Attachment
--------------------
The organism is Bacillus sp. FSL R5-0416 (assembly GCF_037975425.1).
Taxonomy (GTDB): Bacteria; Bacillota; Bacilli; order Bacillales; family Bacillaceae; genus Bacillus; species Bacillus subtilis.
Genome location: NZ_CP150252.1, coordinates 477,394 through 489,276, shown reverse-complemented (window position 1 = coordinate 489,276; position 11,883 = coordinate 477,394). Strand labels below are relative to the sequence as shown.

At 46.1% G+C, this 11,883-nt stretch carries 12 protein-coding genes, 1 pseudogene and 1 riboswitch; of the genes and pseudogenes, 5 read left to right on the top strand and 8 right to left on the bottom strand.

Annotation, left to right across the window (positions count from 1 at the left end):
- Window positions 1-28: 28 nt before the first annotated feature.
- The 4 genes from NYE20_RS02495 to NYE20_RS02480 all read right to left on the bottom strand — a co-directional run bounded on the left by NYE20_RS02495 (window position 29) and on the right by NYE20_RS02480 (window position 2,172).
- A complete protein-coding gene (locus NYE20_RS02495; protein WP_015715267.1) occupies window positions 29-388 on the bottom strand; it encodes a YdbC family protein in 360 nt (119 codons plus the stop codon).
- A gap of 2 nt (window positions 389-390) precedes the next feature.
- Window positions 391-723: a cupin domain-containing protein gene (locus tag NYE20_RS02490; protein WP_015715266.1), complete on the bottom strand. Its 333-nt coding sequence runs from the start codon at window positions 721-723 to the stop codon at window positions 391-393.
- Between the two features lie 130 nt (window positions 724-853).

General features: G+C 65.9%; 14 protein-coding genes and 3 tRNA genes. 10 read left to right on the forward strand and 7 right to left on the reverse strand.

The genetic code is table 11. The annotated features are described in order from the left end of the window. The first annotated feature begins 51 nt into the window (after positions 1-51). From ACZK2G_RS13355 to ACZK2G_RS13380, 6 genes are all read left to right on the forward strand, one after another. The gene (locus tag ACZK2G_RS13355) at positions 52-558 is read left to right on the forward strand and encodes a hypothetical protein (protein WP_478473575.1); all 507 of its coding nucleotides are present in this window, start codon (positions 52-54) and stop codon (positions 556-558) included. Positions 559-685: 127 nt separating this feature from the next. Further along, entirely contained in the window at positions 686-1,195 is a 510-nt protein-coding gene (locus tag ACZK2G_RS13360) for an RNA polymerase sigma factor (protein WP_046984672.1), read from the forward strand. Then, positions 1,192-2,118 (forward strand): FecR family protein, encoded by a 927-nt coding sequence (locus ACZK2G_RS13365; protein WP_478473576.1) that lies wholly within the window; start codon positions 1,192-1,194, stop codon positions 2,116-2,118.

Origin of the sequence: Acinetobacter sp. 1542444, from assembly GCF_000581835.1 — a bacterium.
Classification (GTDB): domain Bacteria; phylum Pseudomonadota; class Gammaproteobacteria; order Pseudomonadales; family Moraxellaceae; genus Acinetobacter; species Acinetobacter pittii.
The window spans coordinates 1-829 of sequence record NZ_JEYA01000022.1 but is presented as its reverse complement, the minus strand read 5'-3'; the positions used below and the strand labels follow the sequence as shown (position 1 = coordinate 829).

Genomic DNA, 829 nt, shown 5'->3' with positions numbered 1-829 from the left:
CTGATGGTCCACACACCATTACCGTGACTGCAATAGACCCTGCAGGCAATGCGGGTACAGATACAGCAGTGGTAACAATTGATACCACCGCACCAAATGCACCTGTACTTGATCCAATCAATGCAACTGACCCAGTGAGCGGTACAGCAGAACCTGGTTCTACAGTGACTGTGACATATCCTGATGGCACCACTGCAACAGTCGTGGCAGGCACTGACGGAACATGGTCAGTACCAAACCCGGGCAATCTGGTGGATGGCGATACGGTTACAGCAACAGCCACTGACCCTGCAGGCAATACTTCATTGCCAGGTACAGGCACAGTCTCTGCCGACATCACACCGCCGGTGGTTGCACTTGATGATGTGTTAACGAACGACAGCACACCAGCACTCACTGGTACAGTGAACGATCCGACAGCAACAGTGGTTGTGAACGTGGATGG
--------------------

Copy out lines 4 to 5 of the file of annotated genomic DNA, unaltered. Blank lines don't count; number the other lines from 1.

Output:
At 46.1% G+C, this 11,883-nt stretch carries 12 protein-coding genes, 1 pseudogene and 1 riboswitch; of the genes and pseudogenes, 5 read left to right on the top strand and 8 right to left on the bottom strand.

Annotation, left to right across the window (positions count from 1 at the left end):